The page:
At the core of conceptual understandings underlying a common-sense comprehension of matter is an assumed opposition of the intelligible and the sensible. Drawing on the writings of Giles Deleuze, Luce Irigaray and Elizabeth Grosz, this essay attempts to rethink the relations of matter through the work of materiality in the context of art. Focusing on the installation COVERS, by Melbourne-based artist Fiona Abicare, this examination argues that a mobilization of the disordering effects of matter instigates an interval. In this (...) passage of undecidability an understanding of matter as a vehicle for expression or medium for signifying something external to itself is challenged via a ceaseless interchange across the thresholds of surface and depth, face and mask, ornament and decoration. (shrink)
Judith Butler reflects upon the relationship between women and materiality in the context of the history of philosophy. She points to the presumption of the material irreducibility of sex as the ground of feminist epistemology and ethics and analyses of gender. She also finds a similarity between Aristotle's principles of formativity and intelligibility and Foucault's discussion of how discourse materializes bodies. While Butler's analysis reveals much about the history of philosophy with regard to the discourse on matter and women, (...) nonetheless, she appears to begin with the notion of bodies as largely passive, even negative entities. Addition ally, her analysis also implies that principles of formativity and intel ligibility are historically contingent. This essay seeks to undermine those two positions in preparation for inaugurating a positive theory of fluid structures. Key Words: Aristotle Butler contingency feminism Foucault history language materiality power. (shrink)
Critical analyses of the audit profession have become more common in recent years. Many of these analyses focus on the entire audit profession in developing their criticisms and concerns. In this paper, the scope of analysis is narrowed to examine in depth the auditing profession's use of the concepts of reasonable assurance and materiality in audit performance and audit communications. Reasonable assurance and materiality are the terms that auditors use to describe the scope of their responsibility to the (...) public. Similarly, reasonable assurance and materiality are the key determinants of audit effort. An overview of official guidance, practitioner reports, and academic research reveals that these two key concepts are not well specified nor are they consistently applied in audit practice. These findings are evaluated from two competing perspectives on professions – the traditional, functionalist perspective and the critical theorists' perspective. Evaluation from the latter perspective leads to a conclusion that the profession's use of these key terms to guide practice and communication leaves the profession open to charges of mystification and unjustified paternalism. (shrink)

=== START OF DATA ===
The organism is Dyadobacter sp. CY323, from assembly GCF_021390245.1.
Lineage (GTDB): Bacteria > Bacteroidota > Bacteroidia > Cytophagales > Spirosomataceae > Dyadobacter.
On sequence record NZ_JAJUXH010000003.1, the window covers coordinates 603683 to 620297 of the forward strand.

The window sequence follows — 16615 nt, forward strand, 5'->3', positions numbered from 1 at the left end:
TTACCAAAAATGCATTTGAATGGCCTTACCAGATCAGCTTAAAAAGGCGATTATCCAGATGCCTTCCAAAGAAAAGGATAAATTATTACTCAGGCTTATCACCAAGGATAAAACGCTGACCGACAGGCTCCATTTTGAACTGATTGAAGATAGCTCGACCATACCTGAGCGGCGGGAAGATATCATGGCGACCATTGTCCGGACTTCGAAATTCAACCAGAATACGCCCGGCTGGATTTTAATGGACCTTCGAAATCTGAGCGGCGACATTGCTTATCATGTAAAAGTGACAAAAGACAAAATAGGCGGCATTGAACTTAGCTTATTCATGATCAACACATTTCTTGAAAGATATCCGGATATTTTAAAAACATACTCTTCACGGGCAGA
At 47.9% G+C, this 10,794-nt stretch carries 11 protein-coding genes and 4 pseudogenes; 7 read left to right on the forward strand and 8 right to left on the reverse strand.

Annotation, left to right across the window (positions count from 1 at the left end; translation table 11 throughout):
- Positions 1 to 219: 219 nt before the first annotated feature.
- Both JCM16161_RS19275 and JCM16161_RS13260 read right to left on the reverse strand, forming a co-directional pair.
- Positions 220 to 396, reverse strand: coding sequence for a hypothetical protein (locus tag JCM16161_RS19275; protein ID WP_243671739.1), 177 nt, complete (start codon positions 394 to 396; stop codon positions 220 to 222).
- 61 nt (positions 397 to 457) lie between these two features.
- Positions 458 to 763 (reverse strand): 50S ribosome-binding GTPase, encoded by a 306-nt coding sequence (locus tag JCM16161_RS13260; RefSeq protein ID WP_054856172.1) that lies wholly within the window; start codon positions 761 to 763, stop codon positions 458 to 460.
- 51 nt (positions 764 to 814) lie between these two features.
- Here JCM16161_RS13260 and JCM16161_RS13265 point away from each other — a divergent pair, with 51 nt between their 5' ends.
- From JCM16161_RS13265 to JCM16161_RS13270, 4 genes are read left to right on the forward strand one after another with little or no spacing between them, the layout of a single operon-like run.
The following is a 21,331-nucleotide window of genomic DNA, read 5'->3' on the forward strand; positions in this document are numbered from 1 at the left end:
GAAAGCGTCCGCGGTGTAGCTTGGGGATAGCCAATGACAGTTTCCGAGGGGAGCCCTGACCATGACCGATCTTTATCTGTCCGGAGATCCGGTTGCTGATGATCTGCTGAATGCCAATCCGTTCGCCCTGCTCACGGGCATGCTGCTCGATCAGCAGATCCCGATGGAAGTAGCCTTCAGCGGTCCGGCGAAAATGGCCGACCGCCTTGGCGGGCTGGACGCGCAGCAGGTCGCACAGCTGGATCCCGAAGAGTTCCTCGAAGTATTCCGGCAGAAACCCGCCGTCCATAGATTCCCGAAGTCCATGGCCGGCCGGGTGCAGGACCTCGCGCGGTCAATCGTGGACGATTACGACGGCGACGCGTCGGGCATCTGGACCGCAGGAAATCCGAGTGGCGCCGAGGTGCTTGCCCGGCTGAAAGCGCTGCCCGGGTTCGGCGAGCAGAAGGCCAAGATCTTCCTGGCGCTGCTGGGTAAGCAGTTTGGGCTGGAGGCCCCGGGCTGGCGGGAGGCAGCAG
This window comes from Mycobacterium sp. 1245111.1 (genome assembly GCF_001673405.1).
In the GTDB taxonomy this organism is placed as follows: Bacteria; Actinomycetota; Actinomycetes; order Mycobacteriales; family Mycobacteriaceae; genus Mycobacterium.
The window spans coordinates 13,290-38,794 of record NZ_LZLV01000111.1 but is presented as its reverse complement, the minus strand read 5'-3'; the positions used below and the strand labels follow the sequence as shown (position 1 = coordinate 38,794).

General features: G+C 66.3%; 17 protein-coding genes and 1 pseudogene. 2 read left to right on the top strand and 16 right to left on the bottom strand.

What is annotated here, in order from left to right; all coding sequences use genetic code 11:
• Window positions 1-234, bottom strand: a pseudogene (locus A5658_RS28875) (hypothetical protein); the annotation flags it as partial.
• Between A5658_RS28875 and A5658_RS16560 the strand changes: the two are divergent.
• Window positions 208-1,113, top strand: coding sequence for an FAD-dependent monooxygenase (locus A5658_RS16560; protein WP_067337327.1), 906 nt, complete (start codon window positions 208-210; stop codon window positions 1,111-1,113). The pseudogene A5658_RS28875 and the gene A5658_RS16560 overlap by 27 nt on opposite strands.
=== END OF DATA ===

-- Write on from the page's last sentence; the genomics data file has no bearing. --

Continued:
Educational analysts need new ways to engage with policy processes in a networked world of complex transnational connections. In this discussion, Tara Fenwick and Richard Edwards argue for a greater focus on materiality in educational policy as a way to trace the heterogeneous interactions and precarious linkages that enact policy as complex manifestations. In particular, Fenwick and Edwards point to the methodologies of actor-network theory (ANT), at least in its most recent permutations, as a useful approach to materiality (...) in policy analysis. Published examples of educational policy studies drawing from these methodologies are beginning to appear. In reviewing these, we argue that ANT sensibilities help to make visible the sociomaterial assemblages—the “messy objects”—that enact policy, the micro-negotiations that mobilize and stabilize (and destabilize) these assemblages, and the multiple ontologies that often coexist in policy environments. Fenwick and Edwards conclude with a discussion of methodological issues for working with concepts of ontological variance and messy objects in educational policy. (shrink)